Daisy reads faster than most humans so it wasn't long before I began receiving her indignant screams and gasps from the pages ahead of me via text message. Daisy's messages had the added feature of citing page numbers. So throughout the night and on into the weekend I received messages like, "WTF p. 134" or (my eventual favorite) "unexpected hilarity p. 736".
Because of the decided bloodiness of this book, Daisy's messages began to take on the aspect of a running body count (with page numbers cited). As each death notice arrived, my return message invariably speculated that the latest victim was Harry. "Harry's dead again?" was a text I remember sending more than once. Eventually this developed into a collection of alternate titles. Harry Potter and the Unmitigated Carnage which later became Harry Potter and the Eventually Ameliorated, Although Unmistakably Massive Carnage
Finally, after reading the epilogue.. and Daisy's commentary on the book, I have decided on the alternate title indicated in the post below this one. While Deathly Hallows does have its satisfying moments, and while it does tie up most of the series's loose ends, it disappoints in that it fails to tell the story Rowling wants it to.
Geeky fantasy meme aside, the enduring appeal of this series has been its value as a children's coming-of-age saga. In this, the final installment, Rowling intends for her main characters to learn about the consequences, compromises, and sacrifices that come with adulthood. She has made these ideas evident to the reader but has clumsily thrown them onto the page in such a way that blunts their intended emotional impact.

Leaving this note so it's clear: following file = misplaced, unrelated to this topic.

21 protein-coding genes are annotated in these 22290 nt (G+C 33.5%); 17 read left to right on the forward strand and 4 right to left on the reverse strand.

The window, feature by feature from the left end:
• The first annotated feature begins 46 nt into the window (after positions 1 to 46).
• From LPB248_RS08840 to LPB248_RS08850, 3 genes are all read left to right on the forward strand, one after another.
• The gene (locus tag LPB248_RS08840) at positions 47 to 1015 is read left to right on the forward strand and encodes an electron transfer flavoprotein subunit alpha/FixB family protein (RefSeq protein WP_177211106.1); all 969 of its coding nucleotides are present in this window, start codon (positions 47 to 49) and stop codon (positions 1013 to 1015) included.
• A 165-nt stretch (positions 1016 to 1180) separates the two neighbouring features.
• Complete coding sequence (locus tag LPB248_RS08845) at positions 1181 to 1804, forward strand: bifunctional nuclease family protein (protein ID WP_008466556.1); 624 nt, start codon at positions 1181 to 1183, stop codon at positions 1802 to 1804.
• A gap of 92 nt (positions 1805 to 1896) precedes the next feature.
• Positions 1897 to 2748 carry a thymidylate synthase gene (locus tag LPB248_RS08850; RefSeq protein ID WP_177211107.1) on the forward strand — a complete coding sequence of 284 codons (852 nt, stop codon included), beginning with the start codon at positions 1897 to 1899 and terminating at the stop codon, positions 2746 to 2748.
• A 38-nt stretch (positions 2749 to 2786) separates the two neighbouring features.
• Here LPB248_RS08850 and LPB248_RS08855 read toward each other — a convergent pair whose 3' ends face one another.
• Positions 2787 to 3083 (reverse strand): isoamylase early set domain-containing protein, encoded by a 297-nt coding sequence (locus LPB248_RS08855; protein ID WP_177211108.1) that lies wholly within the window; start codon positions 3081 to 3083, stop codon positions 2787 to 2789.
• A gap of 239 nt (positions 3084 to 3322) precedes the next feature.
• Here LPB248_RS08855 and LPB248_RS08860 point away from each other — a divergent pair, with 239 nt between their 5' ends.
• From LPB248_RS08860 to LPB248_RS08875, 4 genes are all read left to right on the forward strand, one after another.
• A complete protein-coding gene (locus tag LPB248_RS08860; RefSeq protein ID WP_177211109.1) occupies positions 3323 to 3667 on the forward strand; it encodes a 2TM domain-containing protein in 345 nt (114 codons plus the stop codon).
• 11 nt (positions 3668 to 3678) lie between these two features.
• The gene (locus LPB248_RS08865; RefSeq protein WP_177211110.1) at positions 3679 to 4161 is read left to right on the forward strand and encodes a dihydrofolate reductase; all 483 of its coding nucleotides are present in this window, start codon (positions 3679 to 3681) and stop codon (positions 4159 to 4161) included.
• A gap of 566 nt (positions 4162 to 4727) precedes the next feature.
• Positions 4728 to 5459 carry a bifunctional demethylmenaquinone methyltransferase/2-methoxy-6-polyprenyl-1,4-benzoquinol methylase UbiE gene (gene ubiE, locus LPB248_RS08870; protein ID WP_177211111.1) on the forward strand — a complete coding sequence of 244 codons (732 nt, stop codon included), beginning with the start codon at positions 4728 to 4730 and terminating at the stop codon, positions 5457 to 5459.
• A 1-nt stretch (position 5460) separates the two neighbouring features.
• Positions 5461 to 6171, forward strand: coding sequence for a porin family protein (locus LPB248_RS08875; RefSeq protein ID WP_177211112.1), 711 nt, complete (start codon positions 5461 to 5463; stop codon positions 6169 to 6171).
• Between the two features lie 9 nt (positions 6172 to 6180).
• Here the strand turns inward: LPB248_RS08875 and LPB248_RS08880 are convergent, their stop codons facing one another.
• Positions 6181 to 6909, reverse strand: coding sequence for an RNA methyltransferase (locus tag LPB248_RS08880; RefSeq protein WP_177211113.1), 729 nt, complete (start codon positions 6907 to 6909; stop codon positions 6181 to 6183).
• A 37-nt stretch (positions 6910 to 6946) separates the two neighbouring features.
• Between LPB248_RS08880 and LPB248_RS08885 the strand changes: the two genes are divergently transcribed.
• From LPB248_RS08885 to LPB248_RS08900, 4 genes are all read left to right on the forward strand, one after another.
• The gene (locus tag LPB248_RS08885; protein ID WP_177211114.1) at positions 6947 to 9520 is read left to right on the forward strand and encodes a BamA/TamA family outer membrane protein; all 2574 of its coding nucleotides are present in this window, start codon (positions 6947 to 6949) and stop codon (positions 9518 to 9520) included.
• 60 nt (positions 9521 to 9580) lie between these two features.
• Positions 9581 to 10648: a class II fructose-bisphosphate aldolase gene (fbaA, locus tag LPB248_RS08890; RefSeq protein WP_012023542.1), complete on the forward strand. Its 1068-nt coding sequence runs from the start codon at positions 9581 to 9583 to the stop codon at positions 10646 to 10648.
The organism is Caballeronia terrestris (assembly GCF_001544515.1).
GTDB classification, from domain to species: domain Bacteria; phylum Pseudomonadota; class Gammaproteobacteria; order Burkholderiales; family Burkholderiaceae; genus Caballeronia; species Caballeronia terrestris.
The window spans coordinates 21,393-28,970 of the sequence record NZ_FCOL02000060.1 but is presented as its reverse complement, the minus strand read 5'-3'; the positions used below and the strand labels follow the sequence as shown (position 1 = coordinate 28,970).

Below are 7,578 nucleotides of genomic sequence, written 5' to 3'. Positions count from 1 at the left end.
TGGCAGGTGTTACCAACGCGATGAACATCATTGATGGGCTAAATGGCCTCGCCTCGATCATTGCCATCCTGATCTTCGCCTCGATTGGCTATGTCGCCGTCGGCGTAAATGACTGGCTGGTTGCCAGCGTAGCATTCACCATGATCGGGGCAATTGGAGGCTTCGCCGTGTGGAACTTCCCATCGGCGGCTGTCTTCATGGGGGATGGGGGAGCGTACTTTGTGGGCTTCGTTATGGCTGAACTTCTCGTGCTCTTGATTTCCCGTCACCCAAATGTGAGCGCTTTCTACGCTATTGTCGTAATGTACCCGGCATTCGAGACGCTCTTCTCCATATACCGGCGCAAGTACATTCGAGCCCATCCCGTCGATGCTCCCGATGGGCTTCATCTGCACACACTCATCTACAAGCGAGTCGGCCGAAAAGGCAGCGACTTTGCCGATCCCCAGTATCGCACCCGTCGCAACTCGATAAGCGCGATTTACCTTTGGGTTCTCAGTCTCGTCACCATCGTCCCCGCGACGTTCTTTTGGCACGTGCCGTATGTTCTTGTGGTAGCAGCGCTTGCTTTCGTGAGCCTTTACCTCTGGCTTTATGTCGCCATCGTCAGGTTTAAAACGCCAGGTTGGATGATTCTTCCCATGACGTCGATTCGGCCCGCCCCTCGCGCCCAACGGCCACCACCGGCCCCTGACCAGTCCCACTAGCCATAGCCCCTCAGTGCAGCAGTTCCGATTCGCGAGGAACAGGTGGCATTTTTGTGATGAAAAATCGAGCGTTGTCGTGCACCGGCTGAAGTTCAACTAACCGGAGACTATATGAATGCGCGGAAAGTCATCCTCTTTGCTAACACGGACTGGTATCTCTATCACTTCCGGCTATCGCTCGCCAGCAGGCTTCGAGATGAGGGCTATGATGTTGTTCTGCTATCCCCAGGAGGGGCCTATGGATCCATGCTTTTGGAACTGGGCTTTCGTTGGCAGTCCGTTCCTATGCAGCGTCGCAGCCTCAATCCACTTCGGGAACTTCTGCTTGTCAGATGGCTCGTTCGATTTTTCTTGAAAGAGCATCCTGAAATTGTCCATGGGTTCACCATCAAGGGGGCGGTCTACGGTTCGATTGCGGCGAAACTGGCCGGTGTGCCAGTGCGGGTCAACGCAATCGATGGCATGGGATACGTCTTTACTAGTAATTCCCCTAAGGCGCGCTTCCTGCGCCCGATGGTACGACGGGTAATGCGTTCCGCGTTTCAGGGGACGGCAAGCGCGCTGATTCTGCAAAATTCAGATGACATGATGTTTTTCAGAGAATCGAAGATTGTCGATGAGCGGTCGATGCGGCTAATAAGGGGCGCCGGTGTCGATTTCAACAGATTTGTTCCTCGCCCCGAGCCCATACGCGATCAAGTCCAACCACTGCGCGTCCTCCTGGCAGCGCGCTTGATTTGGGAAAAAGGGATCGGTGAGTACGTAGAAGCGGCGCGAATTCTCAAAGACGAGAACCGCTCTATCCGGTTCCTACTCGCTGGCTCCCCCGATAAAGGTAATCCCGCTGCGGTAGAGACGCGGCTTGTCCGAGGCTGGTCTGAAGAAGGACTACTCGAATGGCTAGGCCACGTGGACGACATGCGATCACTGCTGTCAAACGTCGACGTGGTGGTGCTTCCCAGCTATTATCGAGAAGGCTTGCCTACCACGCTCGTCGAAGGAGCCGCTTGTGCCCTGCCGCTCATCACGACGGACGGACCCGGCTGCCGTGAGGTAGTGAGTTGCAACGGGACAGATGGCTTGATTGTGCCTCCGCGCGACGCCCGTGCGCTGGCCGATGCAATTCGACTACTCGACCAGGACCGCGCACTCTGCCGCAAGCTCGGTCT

One possible explanation for this has to do with Rowling's decision to abandon her paint-by-numbers plotting scheme. The timing of the previous books has generally progressed around the school year. Rowling is used to moving Harry from the Dursley's to the Burrow to the Fall term at school to the Christmas Holidays to the Spring term and then to the.. part where Dumbledore explains everything. In this final book, Harry is no longer in school. Once he leaves the Burrow, he and Rowling enter unfamiliar territory and things slow down... a lot. She has tried to compensate by adding more action scenes.. but these start to feel aimless and repetitive after a while. (How many times can Voldemort scream "Nooooo!"?) By the time we've reached the final confrontation, there really isn't anything left to do or say... although Rowling manages to make it awfully talky anyway.